5 Rubric Key Elements: A Response correctly explains the differences in structure and function of the amphibian and reptile hearts. B C Response correctly describes the function of the upper heart chambers. Response correctly describes the differences in structure and function of the fish and amphibian hearts. D Response correctly explains why a heart with a fully divided lower chamber is more effective than a three chambered heart. 4 Points Response includes all four key elements. Response contains no scientific errors. 3 Points Response includes three of the four key elements. Response may include scientific errors. 2 Points Response includes two of the four key elements. Response may include scientific errors. 1 Point Response includes one of the four key elements. Response may include scientific errors.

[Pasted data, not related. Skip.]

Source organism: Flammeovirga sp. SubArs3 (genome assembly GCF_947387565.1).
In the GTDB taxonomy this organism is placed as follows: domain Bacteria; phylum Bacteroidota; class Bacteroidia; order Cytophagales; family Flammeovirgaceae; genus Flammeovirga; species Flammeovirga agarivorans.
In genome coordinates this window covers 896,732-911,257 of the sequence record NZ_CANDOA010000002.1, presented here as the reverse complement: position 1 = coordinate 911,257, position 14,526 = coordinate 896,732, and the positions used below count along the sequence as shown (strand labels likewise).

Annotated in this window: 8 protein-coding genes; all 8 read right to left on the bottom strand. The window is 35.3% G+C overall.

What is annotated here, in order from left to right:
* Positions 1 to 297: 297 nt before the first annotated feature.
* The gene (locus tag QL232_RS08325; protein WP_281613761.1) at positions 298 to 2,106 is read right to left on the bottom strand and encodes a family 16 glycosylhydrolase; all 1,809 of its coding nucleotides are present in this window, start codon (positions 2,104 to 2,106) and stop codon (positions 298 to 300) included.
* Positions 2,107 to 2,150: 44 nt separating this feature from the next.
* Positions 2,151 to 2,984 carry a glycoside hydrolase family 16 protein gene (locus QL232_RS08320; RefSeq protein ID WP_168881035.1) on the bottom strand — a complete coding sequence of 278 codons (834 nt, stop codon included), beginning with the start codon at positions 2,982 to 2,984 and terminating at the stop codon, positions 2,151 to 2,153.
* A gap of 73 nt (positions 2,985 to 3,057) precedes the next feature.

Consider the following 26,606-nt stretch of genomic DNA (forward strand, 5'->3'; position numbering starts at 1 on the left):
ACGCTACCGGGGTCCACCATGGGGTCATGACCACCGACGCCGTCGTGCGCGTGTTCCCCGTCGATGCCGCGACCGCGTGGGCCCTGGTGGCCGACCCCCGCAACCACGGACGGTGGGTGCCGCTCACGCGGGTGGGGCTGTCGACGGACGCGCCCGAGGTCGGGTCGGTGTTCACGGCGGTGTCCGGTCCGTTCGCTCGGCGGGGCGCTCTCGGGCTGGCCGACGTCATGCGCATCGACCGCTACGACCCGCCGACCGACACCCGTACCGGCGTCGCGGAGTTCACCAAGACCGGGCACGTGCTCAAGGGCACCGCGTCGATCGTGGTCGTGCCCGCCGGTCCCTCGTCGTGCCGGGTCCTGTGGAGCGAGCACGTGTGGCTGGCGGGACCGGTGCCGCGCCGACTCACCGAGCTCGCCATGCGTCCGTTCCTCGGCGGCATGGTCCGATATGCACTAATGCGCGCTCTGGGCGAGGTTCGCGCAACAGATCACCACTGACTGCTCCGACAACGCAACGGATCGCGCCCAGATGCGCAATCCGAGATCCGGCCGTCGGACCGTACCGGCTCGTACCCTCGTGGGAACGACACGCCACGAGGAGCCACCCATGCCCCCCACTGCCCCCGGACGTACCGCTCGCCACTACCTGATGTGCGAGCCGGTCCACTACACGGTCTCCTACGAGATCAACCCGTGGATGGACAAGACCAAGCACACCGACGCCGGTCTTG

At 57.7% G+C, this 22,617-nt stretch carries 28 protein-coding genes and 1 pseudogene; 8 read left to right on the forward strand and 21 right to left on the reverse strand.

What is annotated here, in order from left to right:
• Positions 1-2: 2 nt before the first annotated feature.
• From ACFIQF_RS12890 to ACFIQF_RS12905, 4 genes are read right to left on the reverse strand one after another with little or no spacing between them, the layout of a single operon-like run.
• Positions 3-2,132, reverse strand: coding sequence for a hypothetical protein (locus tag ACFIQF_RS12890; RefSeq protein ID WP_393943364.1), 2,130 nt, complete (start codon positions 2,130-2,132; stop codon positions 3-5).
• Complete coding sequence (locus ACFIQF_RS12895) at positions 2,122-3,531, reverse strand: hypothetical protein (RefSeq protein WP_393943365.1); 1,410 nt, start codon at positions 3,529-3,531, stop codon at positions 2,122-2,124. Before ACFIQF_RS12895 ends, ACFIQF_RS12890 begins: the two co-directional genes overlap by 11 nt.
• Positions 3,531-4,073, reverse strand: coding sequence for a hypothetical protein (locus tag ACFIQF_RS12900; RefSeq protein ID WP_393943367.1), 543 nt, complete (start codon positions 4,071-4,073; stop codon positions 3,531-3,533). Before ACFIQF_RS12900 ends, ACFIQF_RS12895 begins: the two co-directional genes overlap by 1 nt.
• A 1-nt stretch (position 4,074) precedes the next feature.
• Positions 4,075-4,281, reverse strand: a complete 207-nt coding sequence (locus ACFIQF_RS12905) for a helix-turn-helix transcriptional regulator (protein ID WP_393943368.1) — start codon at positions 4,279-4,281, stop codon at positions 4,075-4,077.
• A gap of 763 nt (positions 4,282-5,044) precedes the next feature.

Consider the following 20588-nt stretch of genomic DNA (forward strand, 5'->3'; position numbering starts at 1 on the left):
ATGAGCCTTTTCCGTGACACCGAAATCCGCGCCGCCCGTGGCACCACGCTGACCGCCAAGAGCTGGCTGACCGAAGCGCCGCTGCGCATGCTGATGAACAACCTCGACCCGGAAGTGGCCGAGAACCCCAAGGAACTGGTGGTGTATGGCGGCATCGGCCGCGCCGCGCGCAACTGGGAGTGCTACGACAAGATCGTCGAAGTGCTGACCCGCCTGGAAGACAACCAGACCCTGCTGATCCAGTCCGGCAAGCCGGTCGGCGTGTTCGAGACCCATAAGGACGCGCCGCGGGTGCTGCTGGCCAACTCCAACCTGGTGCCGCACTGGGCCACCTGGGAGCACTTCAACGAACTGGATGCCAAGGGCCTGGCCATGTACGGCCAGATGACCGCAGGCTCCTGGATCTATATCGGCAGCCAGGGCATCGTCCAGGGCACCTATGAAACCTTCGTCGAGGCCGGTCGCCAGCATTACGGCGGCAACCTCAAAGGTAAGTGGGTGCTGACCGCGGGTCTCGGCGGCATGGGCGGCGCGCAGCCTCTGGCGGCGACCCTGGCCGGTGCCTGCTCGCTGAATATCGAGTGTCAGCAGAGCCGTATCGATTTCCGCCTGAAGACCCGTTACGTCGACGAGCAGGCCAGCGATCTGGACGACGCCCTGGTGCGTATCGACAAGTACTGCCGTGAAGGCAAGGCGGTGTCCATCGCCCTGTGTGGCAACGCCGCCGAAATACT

6 Scoring Notes Student responses will not be an exact imitation of the responses below. These are given only as examples. A. The difference between the amphibian and reptile hearts is that the reptile has a partially divided ventricle. Because of the partial partition in the reptile heart, there is less mixing of oxygen rich and oxygen poor blood making the circulatory system (action of the heart) more effective in supplying oxygen to the other body parts and cells. The three-chambered heart of the amphibian consists of two atria and one undivided ventricle. Blood leaving the ventricle passes through the pulmonary arteries leading to the lungs and through an aorta to the rest of the body. Oxygenated blood returns to the heart from the lungs into the left atrium, while deoxygenated blood returning from the body passes into the right atrium. Both atria empty into the single ventricle, mixing the oxygen-rich blood returning from the lungs with the oxygen-depleted blood from the body tissues. Because the ventricle is partially divided in the reptile, it allows for less mixing of the blood from both sources for more effective circulation of the oxygen-carrying blood. B. Upper chambers of the heart receive blood from the body and the lungs and then pump it to the ventricle(s). Alternative wording: Atria receive blood from the veins and lungs to pump it to the lower ventricles. C. The fish have the simplest hearts and a single-circuit circulation. They are made up of two main chambers: an atrium and a ventricle. The atrium pumps the blood into the ventricle, which in turn pumps the blood into the vessels that travel to the gills where it is enriched with oxygen. The oxygenated blood then flows through the body and returns to the atrium. Fish exchange gases in their gills so they do not require as efficient of a heart as land-dwelling animals who exchange gases in lungs. Amphibians and reptiles have a three-chambered heart. The three-chambered heart consists of two atria and one ventricle. Blood leaves the ventricle and passes through the pulmonary arteries leading to the lungs or through a forked aorta leading to the rest of the body. Oxygenated blood returns to the heart from the lungs into the left atrium, while deoxygenated blood returning from the body passes into the right atrium. Both atria empty into the single ventricle, mixing the oxygen-rich blood returning from the lungs with the oxygen-depleted blood from the body tissues. Because this system assures that some blood always passes to the lungs and then back to the heart, it is more efficient than the two-chambered heart. Alternative response: The amphibians exchange gases in their lungs and skin, thus their heart is more complex because it has two atria (3 chambers) and has two separate vessels entering the two atria which keep blood with wastes separate from freshly oxygenated blood. The fish heart is very simple because it exchanges gases in its gills from water, not air. It has only two chambers and one entry vein and one exit artery. D. The heart with four chambers is more efficient because it completely separates the blood containing carbon dioxide from the newly oxygenated blood coming back from the lungs so that only blood containing oxygen leaves through the aorta to the rest of the body. The body cells receive only freshly oxygenated blood. Alternative responses: (1)The divided lower heart chambers (or four chambered heart) separates blood form the body (carrying CO 2 ) from blood returning from the lungs which is rich in oxygen so that the body (cells) receives blood carrying only oxygen rather than a mixture. (2)The four chambered heart provides two parallel pumps to keep the blood carrying CO 2 wastes separate from the blood carrying oxygen which results in the body (cells) receiving only oxygenated blood.